― Narrator (on Ralph and Jack)
Meaning: While the rest of the children were eager to witness their leaders perform the duty of lighting the fire, Ralph and Jack were too ashamed to admit that neither of them knew how to go about it. This shows us the innocence that was still within them when they had first set foot, or rather ended up on this island, and that they still showed the qualities they had held in civilization and were truly unaware of what they were capable of. Basically, their primal instincts were still unexplored.
"We've got to have rules and obey them. After all, we're not savages."
― Piggy
Meaning: In the initial stages, the boys had tried to apply what they had learned in a civilized society in this new realm, in order to survive and find a way to return home. So, they came up with a plan to assign specific tasks of hunting, building shelter, and guarding the control fire amongst themselves. And this was voiced by Piggy who was the brains of he group. He pointed out the need for structure, so that they didn't lose sight of what they had to do in order to cope with their situation.
Quotes Showing Intelligence
quote-on-intelligence
"We can use this to call the others. Have a meeting." ― Piggy
Meaning: Piggy refers to the conch shell that he and Ralph found on the shore. He is smart and knows how to use the things around him to his advantage in order to deal with a situation that he has not experienced before.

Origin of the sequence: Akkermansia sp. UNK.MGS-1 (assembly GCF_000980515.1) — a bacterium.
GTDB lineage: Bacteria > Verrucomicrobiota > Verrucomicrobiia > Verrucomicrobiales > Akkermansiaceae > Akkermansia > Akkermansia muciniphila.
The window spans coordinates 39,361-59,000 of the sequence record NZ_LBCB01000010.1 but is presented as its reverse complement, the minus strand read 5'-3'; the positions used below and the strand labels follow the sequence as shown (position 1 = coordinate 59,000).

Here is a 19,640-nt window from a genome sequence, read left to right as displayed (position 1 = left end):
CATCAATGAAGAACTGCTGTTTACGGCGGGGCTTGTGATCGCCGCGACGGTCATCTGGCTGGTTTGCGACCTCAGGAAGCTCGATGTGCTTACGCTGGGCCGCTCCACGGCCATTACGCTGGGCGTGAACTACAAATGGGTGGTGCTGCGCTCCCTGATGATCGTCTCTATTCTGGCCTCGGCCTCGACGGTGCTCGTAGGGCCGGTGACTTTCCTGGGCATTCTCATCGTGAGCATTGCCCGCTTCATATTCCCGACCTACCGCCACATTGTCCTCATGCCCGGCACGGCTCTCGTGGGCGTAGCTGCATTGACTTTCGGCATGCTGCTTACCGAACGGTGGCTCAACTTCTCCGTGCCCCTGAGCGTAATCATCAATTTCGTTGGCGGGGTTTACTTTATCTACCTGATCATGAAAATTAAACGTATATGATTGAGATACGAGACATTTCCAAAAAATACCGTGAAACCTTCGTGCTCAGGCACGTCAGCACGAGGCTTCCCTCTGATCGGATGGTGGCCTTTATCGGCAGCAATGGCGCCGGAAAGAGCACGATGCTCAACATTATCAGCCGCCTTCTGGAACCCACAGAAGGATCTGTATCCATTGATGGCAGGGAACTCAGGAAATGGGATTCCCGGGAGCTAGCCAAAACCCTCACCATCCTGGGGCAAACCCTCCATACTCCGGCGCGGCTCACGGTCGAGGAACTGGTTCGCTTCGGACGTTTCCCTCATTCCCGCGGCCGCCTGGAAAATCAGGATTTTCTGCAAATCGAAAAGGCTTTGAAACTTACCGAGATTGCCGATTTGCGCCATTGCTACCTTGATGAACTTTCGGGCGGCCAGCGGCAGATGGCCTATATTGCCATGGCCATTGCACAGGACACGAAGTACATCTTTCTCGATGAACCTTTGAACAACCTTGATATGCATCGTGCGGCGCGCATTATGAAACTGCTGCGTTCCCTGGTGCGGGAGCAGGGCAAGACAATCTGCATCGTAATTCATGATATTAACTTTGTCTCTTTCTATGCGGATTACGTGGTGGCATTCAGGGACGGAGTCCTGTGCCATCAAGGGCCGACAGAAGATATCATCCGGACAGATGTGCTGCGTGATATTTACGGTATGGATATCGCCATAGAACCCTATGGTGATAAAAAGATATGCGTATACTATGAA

"The thing is - fear can't hurt you more than a dream."
― Ralph
Meaning: Ralph said this to the boys in the assembly when they are discussing the possibility of a beast residing in the island―a fear voiced by the littluns, and whether this fear was rational. He shows a side of him that can distinguish fear from eminent danger when he tells the boys that fear is just like their nightmares―it enters into their mind and goes away without really harming anyone. He uses logic to guide and protect the members of his group.
"Which is better-to have rules and agree, or to hunt and kill?"
― Piggy
Meaning: When Ralph and Piggy go to Jack's tribe in order to retrieve the latter's glasses, Jack and his savage bunch resort to their uncouth ways in response. But trying to reason with them, Piggy tries to summon their conscience by asking them if unity and order was important, or if ruling and being brutal and murderous held more worth. He uses logic to try to handle an already-escalating situation. This also shows us that he still held on to some of the morals he was taught before landing on the island.
Quotes Showing Thirst for Power
"His mind was crowded with memories; memories of the knowledge that had come to them when they closed in on the struggling pig, knowledge that they had outwitted a living thing, imposed their will upon it, taken away its life like a long satisfying drink."
― Narrator (on Jack)
Meaning: This quote shows us how having power over another living being gave Jack a sense of accomplishment. For him, it is a defining moment in his life, which eventually thrusts him into a world of savagery. Here, meeting one's primal urges conquered the needs of the general public.
"Startled, Ralph realized that the boys were falling still and silent, feeling the beginnings of awe at the power set free below them. The knowledge and awe made him savage."